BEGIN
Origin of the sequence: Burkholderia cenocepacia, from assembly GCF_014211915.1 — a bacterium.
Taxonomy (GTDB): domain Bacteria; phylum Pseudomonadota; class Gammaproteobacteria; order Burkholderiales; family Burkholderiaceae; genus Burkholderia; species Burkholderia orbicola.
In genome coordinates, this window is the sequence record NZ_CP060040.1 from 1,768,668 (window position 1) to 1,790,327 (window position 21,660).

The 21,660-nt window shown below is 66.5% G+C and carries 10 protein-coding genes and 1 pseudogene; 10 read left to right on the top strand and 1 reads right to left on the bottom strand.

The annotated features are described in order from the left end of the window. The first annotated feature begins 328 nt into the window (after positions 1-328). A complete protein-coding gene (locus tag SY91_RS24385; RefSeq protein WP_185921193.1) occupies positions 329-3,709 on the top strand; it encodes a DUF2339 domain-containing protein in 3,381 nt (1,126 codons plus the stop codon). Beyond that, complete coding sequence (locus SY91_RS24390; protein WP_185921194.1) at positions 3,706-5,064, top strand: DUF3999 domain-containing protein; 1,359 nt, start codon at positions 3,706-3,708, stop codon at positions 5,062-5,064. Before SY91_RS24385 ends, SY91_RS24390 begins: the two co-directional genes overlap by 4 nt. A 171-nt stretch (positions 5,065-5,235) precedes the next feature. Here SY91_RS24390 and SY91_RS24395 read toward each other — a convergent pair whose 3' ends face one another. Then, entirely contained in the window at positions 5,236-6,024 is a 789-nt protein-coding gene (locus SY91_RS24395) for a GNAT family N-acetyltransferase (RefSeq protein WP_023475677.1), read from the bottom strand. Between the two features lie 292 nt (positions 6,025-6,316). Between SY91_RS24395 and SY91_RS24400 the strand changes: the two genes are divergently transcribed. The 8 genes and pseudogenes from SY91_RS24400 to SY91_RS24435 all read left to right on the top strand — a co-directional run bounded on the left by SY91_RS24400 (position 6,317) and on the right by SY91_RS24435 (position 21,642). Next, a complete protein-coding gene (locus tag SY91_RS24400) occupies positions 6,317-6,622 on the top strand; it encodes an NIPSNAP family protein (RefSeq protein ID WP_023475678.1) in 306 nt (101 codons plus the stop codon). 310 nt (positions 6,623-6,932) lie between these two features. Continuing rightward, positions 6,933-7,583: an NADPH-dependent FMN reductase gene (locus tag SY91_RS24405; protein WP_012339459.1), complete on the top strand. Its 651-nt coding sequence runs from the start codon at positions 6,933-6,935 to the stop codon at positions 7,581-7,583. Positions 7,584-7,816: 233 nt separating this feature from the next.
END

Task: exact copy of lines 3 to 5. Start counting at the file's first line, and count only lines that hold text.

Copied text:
In genome coordinates, this window is the sequence record NZ_CP060040.1 from 1,768,668 (window position 1) to 1,790,327 (window position 21,660).

The 21,660-nt window shown below is 66.5% G+C and carries 10 protein-coding genes and 1 pseudogene; 10 read left to right on the top strand and 1 reads right to left on the bottom strand.

The annotated features are described in order from the left end of the window. The first annotated feature begins 328 nt into the window (after positions 1-328). A complete protein-coding gene (locus tag SY91_RS24385; RefSeq protein WP_185921193.1) occupies positions 329-3,709 on the top strand; it encodes a DUF2339 domain-containing protein in 3,381 nt (1,126 codons plus the stop codon). Beyond that, complete coding sequence (locus SY91_RS24390; protein WP_185921194.1) at positions 3,706-5,064, top strand: DUF3999 domain-containing protein; 1,359 nt, start codon at positions 3,706-3,708, stop codon at positions 5,062-5,064. Before SY91_RS24385 ends, SY91_RS24390 begins: the two co-directional genes overlap by 4 nt. A 171-nt stretch (positions 5,065-5,235) precedes the next feature. Here SY91_RS24390 and SY91_RS24395 read toward each other — a convergent pair whose 3' ends face one another. Then, entirely contained in the window at positions 5,236-6,024 is a 789-nt protein-coding gene (locus SY91_RS24395) for a GNAT family N-acetyltransferase (RefSeq protein WP_023475677.1), read from the bottom strand. Between the two features lie 292 nt (positions 6,025-6,316). Between SY91_RS24395 and SY91_RS24400 the strand changes: the two genes are divergently transcribed. The 8 genes and pseudogenes from SY91_RS24400 to SY91_RS24435 all read left to right on the top strand — a co-directional run bounded on the left by SY91_RS24400 (position 6,317) and on the right by SY91_RS24435 (position 21,642). Next, a complete protein-coding gene (locus tag SY91_RS24400) occupies positions 6,317-6,622 on the top strand; it encodes an NIPSNAP family protein (RefSeq protein ID WP_023475678.1) in 306 nt (101 codons plus the stop codon). 310 nt (positions 6,623-6,932) lie between these two features. Continuing rightward, positions 6,933-7,583: an NADPH-dependent FMN reductase gene (locus tag SY91_RS24405; protein WP_012339459.1), complete on the top strand. Its 651-nt coding sequence runs from the start codon at positions 6,933-6,935 to the stop codon at positions 7,581-7,583. Positions 7,584-7,816: 233 nt separating this feature from the next.